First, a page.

The first Star Wars trilogy had the greatest impact on the movies in a generation. Whether Peter Jackson’s Lord of the Rings movies will have the same impact remains to be seen, but The Fellowship of the Ring and The Two Towers at least set a new standard by which big-budget adventures will be judged.
Three Different Directions
PG-13 for battle scenes, scary images
As with The Fellowship of the Ring, The Two Towers follows Tolkein’s book very closely. The film begins with the central characters traveling in different directions. Frodo and Sam head toward Mordor. Merry and Pippin are abducted by orcs, while Aragorn, Gimli, and Legolas track them down.
Frodo and Sam discover that the dark, twisted figure of Gollum has been following them. They eventually confront him and win him over to their side, although Sam maintains a healthy suspicion of the ring’s previous owner. Together, they head across rocky hills and boggy marshes to darkest Mordor, realm of the dark lord Sauron.
Meanwhile, the three trackers encounter the Riders of Rohan, allies who have been exiled by a usurper. Their exile troubles Aragorn, and as soon as they can save the hobbits, he means to return to Rohan to assess the political situation.
The Two Towers is darker than The Fellowship of the Ring. In the first film, wearing the ring opened Frodo to physical danger. In the second, mere physical danger is the least of Frodo’s worries as the ring begins to corrupt his very soul.
His friends, too, have a grim outlook. Though Rohan is ultimately saved from the usurper, its people will soon be under attack by Sauron’s army. They retreat to Helm’s Deep, a cave fortress cut into a mountainside. Aragorn, Legolas, and Gimli do all they can to help defend the keep.
Only Merry and Pippin seem to be well off. They encounter the Ents, a tree-like people who refuse to become involved in the affairs of men. The hobbits’ only task is to awaken these sleeping giants, to encourage them to join the fight.
The threads of these stories never come together, but Jackson ties them together thematically to create a sense of direction, fate, and momentum that will carry audiences through to next December, when the final film is released. (This momentum replaces Tolkein’s own cliffhanger ending that left readers hopefully scrawling”Frodo Lives” graffiti.)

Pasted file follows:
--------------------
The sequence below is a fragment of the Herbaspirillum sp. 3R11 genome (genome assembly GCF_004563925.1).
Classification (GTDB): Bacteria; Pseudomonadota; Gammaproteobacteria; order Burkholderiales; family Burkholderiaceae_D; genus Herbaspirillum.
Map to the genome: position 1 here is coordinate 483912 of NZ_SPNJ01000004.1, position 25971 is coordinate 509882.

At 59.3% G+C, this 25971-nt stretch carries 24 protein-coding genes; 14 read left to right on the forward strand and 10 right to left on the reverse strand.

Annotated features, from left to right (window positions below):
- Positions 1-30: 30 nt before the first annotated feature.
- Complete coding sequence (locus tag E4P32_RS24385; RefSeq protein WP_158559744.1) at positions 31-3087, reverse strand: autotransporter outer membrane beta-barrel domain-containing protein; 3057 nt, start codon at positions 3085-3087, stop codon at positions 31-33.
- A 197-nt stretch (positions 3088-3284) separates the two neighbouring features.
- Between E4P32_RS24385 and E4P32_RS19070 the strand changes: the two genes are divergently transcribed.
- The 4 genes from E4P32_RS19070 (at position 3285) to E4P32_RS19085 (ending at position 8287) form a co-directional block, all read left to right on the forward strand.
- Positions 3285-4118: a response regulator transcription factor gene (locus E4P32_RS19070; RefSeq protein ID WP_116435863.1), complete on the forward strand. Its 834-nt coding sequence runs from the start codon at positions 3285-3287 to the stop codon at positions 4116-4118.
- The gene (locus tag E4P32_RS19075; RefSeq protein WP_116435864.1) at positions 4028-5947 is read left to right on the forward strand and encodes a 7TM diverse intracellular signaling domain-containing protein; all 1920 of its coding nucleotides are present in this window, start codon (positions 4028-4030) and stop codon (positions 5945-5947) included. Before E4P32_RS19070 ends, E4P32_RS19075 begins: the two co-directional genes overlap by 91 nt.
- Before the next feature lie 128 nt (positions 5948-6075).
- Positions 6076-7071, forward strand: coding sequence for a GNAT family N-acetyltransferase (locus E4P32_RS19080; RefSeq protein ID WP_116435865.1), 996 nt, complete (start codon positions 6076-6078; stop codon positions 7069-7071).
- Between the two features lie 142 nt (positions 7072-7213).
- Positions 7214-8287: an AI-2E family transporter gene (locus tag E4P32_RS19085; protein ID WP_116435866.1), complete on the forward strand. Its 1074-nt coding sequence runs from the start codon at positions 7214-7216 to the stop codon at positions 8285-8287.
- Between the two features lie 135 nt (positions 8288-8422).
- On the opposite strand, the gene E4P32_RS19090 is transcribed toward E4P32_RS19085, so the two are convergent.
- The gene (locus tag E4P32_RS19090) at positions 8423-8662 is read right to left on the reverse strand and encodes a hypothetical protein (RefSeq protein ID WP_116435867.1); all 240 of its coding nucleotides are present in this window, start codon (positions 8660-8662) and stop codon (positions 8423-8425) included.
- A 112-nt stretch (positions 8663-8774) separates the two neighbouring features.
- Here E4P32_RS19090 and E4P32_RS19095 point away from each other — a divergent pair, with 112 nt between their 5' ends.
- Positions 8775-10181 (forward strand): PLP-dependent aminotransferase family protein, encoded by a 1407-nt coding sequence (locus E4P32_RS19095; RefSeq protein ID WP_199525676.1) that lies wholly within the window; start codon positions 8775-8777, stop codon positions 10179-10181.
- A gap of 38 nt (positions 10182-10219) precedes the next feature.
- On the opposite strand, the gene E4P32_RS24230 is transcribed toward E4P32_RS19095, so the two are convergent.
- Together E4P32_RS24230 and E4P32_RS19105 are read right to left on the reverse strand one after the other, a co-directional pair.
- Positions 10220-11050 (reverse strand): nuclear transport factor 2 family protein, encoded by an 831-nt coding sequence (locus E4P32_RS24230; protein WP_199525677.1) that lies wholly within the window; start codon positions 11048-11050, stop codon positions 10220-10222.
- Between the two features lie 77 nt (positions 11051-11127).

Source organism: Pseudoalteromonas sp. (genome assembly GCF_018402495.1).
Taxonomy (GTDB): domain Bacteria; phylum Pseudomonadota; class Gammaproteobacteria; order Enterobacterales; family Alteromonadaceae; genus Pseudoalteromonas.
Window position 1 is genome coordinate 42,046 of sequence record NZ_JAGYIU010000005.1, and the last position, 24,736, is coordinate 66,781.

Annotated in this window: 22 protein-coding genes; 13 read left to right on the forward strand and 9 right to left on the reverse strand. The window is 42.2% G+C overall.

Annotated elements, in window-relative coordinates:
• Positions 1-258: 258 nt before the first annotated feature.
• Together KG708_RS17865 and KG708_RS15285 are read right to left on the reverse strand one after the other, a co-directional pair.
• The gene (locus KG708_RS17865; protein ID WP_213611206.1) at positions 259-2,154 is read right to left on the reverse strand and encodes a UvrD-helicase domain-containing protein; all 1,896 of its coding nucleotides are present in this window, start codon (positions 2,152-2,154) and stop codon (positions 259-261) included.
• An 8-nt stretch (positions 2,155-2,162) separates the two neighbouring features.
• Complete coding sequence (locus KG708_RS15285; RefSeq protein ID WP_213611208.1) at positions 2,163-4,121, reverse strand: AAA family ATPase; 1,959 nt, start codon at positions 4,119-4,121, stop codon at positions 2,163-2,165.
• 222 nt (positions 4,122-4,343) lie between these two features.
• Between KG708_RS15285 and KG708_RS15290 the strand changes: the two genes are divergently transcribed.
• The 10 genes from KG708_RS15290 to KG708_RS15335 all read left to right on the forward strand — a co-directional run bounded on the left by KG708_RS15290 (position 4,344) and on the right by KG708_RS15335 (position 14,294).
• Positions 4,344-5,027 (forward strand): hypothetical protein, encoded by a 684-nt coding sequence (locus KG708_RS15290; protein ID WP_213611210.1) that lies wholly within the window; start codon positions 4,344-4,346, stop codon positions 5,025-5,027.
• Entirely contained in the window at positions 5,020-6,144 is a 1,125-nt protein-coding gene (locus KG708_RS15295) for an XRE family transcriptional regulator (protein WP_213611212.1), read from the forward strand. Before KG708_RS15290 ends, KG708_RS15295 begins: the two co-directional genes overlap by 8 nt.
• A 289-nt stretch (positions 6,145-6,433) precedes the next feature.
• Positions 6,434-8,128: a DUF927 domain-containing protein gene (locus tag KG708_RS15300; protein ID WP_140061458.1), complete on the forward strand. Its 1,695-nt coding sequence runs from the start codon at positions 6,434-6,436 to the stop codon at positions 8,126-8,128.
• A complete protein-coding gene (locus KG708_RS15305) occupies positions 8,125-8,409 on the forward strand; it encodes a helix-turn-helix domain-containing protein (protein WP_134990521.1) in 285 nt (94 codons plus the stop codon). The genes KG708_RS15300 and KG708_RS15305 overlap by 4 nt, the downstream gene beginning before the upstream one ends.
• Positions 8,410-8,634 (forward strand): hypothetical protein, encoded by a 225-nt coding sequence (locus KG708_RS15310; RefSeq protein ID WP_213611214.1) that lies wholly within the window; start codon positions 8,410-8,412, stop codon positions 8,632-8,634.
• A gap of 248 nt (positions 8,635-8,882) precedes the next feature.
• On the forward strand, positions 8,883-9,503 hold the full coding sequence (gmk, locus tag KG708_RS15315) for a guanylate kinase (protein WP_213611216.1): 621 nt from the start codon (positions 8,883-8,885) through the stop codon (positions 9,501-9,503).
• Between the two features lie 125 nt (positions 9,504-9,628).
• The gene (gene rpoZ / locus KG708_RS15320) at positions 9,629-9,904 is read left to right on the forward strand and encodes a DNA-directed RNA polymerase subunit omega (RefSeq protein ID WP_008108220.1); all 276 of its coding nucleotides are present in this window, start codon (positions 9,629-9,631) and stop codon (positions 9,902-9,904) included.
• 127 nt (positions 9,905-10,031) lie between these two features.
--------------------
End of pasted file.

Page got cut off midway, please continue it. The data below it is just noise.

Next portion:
The visual effects, while not seamless, are artful and outstanding. Two achievements in particular stand out: the character of Gollum and a giant battle scene that concludes the film.
Dobbie the House Elf, the computer generated character in the second Harry Potter movie, was the most convincing purely-digital character created to date. Jackson’s Gollum now holds that distinction.
Necessarily unhuman, Gollum is a slinking biped, like a cross between a man and a frog. Andy Serkis lent his voice and mannerisms to the computer-generated creature that became Gollum. Like Dobbie, Gollum’s CG face overemotes, perhaps to compensate for not being human. Nevertheless, the balance is right and his performance fits in with Frodo and Sam.
At the end of the movie, there is an almost hour-long battle between Sauron’s dark armies and the defenders of Helm’s Deep. Ten thousand troops — orcs and evil men — lay siege to the rocky fortress under a pitch-black sky. Again, Jackson integrates live action performances with computer-generated creatures. Because of its visual scope, the sequence is unforgettably exciting.
Even though the visual effects are the most noticeable achievement, The Lord of the Rings’ greatest success is its serious tone of fantastic adventure.
The preview for the first film showed a band of heroes — elf, dwarf, hobbit and man — dourly trekking over a mountain pass. There were no recognizably talented faces and the landscape was touched up with bordering-on-cheesy special effects. It was possible, having seen only that glimpse, that the films would be too cheesy to take seriously.
Not only are they not embarrassing, but they are the grandest films to hit the screen in a decade or more. December 2003, here we come.